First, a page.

Economic adviser to Clinton and Obama talks career, economic dignity
Gene Sperling, economist and policy adviser to Presidents Bill Clinton and Barack Obama, reflected on his professional career and discussed economic dignity in an event Monday coordinated by the Ford School of Public Policy and the Center on Finance, Law and Policy as part of its Policy Talks series. This series brings prominent leaders in varying policy fields to campus to discuss their opinions on specific issues. Sperling served as the director and national economic adviser of the National Economic Council.
Public Policy Dean Michael Barr, a friend of Sperling, moderated the event as an informal discussion. Barr spoke about Sperling’s impressive professional repertoire and history.
“Gene is a leading voice in progressive politics in the United States today.” Barr said. “...He’s been a hero to me in Democratic politics and policymaking for a long time. Gene has this wonderful ability to pull together deep substantive knowledge in policy with a great political sense of how to get things done and an ability to communicate with the public and the media that enables policy to become accessible to the public. I think it is an extraordinary gift to have those three sets of skills in one human being.”
In discussing his professional career, Sperling acknowledged there is often not a singular, linear line to success. After serving under Clinton, Sperling became a writer and consultant for the television series “The West Wing.” Sperling discussed how the dramatic environmental change from Washington, D.C. to Hollywood changed his life for the better when he met the fellow “The West Wing” writers for the first time.
“I sit in the open spot, and I turn to my left and introduce myself to the first writer on my left, and that is how I met my wife,” Sperling said. “The moral of the story is that the real West Wing is the best thing in my professional life, and the fake West Wing is the best thing in my personal life.”
Sperling said he admired Obama and Clinton for running their administration in a way that encouraged open discussions.
“I think that feeling of having everybody around a table and letting everybody speak up, encouraging an active debate, not making anyone feel that they will be punished or hurt by disagreeing with the president … I thought that was outstanding,” Sperling said.
Sperling said he is currently developing his next book, focused on how and why economic dignity is a necessity which must be prioritized. He defined economic dignity as a concept that encourages refocusing the main goal of economics to address human need and wellbeing over economic indicators. He recently wrote an essay on this topic for the Democracy Journal.
Similarly to his essay, Sperling’s book will address the three pillars he has created to define economic dignity. The first pillar focuses on how every person should have the capacity to care for their family and have a good quality of life. This includes health care, paid family leave and a standard for bereavement leave.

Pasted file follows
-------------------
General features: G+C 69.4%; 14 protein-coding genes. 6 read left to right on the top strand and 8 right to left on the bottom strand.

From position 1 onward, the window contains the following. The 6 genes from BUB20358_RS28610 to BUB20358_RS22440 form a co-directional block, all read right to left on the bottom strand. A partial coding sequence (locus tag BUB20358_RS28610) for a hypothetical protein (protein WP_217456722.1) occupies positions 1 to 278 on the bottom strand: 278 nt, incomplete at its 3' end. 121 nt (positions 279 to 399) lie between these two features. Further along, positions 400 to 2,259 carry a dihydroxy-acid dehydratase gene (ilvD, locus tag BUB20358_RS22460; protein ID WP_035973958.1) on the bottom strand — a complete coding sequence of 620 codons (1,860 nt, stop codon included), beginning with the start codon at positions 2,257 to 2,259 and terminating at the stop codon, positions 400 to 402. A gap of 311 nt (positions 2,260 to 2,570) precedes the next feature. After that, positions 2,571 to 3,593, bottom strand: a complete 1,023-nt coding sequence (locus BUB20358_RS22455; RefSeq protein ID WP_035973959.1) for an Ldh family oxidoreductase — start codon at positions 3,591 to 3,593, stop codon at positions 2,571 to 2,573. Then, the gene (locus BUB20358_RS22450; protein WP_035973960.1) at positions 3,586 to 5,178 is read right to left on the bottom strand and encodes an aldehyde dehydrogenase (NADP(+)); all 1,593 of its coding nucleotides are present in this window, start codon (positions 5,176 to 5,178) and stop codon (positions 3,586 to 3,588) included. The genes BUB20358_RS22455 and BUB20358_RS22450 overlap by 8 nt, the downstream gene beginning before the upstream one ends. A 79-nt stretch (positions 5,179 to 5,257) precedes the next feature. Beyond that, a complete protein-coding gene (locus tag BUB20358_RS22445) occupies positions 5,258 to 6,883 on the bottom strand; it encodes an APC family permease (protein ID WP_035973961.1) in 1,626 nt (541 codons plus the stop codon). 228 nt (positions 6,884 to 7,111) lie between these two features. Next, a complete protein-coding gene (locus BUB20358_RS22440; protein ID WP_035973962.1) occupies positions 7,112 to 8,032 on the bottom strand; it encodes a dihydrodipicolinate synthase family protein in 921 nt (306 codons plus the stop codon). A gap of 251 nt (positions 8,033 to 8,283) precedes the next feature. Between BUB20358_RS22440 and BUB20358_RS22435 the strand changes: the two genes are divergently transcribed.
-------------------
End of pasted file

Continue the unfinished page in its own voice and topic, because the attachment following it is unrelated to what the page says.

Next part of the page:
“We need to think about the importance of life,” Sperling said. “Being there for your parents, being there for someone you love that has cancer, being able to spend time with your child. Those are maybe some of the greatest joys in life … And they are unbelievably economic.”
The second pillar of economic dignity addresses how the pursuit of potential and purpose should be achievable to every person. Sperling discussed how the United States is often seen as a place for second chances, but the way the economy is structured can prevent economic second chances.
“Are we a country that the accident of our birth determines the outcome of your life?” Sperling questioned. “This is a central assault on the dignity of so many people … This is not lack of value; this is often a lack of luck.”
The third pillar focuses on how every person should be able to participate in the economy while being respected and not facing discrimination and humiliation. Sperling expressed disgust for how people often suffer silently while they pursue their economic potential.
“If the price for you pursuing your potential was sexual harassment, it is a pretty big damn issue,” Sperling said.
Public Policy junior Pranav Govindaraju was excited to hear such a prominent figure discuss the concepts he has been studying. Govindaraju said he resonated with Sperling’s ideas on economic dignity and thought these ideas would be important to implement.
“When we talk about economics … we reduce things to an equation. We don’t really think about economics in terms of its actual social impact,” Govindaraju said. “Looking at economics through this lens of improving the human condition is an idea I definitely agree with.”